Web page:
From Publishers Weekly
Setting her second novel among the glamorous couture houses of post-WWI Paris, Diliberto (I Am Madame X
) delves into a Europe inching its way back to caring about fashion. Following the death of her fiancé and family, fictitious 22-year-old seamstress Isabelle Varlet leaves her provincial town in 1919 and takes a low-level job working for Gabrielle Coco Chanel, joining a gaggle of young women sewing until their fingers bleed to serve Mademoiselle in preparation for the upcoming fall collection. Dresses are depicted in magnificent detail; fellow couturiers Madeleine Vionnet and Jean Patou are vibrant and alive, and Diliberto even incorporates period fashion journalism. Still, Isabelle, on a frustrating run of bad luck, proves a bit of a snore—she's an orphan, she falls ill and loses her job, her workroom is robbed. And her love story with poet Daniel Blank feels forced. Chanel, however, is another story: with her married lovers and fiery arrogance, Mademoiselle is the true star of the book; each moment she's on the page is sheer pleasure, much like fine couture. (Sept.)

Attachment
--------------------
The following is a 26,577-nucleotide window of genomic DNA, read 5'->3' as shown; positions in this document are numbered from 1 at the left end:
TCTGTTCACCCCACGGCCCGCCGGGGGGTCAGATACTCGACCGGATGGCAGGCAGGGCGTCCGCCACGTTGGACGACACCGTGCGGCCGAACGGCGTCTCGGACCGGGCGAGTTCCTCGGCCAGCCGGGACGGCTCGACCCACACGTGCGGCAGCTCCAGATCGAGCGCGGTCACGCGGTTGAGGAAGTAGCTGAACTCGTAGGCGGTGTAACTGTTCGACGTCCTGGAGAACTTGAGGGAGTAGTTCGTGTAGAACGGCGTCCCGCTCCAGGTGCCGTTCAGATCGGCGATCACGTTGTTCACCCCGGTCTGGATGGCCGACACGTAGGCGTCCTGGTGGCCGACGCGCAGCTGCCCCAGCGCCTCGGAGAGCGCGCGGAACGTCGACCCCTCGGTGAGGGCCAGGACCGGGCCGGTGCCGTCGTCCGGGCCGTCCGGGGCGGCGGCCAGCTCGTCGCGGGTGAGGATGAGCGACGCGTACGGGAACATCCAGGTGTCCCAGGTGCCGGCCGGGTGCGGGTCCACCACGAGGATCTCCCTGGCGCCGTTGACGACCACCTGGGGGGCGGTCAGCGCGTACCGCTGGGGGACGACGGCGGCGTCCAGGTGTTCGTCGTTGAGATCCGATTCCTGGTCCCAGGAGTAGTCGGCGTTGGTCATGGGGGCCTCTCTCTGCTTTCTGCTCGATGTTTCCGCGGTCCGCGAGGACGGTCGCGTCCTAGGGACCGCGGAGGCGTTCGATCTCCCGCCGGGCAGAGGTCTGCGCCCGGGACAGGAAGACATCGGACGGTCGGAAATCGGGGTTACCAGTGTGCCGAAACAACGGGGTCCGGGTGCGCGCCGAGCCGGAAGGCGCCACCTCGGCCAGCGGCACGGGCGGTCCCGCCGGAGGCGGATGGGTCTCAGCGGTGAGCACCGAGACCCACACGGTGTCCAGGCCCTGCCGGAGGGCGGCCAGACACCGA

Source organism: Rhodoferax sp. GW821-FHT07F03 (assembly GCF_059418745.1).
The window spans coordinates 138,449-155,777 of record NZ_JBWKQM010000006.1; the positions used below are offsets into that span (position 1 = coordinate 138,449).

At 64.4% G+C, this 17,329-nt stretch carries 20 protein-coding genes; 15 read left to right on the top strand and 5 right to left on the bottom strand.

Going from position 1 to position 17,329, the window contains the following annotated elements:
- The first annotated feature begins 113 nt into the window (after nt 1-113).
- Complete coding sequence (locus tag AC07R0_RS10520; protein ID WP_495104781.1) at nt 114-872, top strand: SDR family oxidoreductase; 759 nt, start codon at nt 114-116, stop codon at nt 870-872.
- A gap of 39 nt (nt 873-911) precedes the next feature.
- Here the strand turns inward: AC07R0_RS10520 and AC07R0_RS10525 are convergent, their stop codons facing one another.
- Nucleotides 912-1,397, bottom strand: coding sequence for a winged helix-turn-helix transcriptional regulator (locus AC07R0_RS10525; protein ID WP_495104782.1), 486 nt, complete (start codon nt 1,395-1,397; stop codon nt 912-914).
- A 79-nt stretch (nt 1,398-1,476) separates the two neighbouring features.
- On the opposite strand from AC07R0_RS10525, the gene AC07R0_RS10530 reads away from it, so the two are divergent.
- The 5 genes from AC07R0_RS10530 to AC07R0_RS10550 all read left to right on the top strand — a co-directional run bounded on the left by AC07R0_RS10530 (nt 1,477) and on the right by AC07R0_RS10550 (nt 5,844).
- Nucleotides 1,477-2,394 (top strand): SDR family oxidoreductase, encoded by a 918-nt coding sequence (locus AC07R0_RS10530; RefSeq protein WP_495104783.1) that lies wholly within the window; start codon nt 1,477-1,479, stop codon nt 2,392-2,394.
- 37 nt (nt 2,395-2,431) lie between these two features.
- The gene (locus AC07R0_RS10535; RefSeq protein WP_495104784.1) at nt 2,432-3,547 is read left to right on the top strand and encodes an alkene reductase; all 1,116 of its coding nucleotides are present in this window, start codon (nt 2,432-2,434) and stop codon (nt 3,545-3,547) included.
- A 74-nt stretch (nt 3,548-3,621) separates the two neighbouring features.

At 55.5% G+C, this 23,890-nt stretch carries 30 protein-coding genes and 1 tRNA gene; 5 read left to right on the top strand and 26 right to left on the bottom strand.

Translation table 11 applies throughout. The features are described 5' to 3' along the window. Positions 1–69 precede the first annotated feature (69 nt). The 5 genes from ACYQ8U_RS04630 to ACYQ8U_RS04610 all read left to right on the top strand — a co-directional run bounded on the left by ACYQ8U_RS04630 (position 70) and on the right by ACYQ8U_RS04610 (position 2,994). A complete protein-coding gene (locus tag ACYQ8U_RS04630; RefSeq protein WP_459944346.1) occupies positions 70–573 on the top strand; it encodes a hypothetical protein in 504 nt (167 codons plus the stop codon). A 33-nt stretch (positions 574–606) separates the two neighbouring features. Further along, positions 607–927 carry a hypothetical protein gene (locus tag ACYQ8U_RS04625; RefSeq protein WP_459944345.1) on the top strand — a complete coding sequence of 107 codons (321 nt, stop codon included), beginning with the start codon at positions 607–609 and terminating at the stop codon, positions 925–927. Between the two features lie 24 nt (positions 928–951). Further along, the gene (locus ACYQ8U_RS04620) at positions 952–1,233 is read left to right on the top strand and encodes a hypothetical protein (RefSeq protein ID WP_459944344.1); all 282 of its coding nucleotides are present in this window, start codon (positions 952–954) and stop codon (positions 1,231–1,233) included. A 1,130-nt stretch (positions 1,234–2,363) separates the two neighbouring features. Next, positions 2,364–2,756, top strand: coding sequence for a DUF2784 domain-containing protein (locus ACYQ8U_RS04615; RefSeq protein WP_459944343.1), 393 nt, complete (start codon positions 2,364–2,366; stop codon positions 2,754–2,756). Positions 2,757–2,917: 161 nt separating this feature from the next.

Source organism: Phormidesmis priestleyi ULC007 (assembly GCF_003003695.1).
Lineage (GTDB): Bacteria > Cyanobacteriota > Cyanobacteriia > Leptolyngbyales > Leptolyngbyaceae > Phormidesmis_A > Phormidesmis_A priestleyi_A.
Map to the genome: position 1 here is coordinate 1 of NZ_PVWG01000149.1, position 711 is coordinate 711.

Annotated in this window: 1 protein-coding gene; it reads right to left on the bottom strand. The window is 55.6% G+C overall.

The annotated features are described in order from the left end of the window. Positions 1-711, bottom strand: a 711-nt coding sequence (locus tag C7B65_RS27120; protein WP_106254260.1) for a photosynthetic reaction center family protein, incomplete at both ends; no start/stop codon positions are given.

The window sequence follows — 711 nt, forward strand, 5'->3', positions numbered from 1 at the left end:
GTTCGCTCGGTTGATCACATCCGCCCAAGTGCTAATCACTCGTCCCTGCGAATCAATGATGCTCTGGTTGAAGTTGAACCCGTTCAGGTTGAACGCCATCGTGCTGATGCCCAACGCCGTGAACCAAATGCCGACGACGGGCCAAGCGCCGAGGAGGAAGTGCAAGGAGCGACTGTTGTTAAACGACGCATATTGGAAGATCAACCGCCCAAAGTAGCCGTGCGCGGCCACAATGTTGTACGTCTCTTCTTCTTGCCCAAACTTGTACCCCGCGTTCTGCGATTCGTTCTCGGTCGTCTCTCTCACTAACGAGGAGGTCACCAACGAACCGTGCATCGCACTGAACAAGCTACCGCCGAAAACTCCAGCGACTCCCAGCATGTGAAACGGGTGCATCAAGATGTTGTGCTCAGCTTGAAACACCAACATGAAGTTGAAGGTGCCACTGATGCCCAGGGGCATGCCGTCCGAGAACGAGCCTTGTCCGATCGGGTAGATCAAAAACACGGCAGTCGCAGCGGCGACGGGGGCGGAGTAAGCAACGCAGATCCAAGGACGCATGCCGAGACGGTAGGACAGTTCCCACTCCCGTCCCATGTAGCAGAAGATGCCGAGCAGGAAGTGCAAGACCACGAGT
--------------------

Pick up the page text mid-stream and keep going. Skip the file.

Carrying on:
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"Instead of dying, I learned how to sew." At nine, Isabelle Varlet is wasting away with tuberculosis until her grandmother hands her some fabric and a needle and teaches her how to sew. Recovering quickly, she promptly learns all she can. When she grows up, she goes to work in a dress shop in her small French village. In 1919, amazed at her talent, the mistress of the shop encourages her to head to Paris, where Isabelle goes to work in the studio of Gabrielle "Coco" Chanel. Isabelle endures Chanel's outrageous perfectionism and time demands and the spoiled "darlings" who are her customers, as well as the cutthroat competition in the workroom. When not working, she encounters the seamier side of society at Jazz Age parties and night clubs. This novel is filled with inside information on haute couture and the designers who heralded in a new age of fashion. There is plenty of intrigue, pathos, romance, and even some sewing tips, as well as multifaceted characters. Definitely entertaining. Dickie, Elizabeth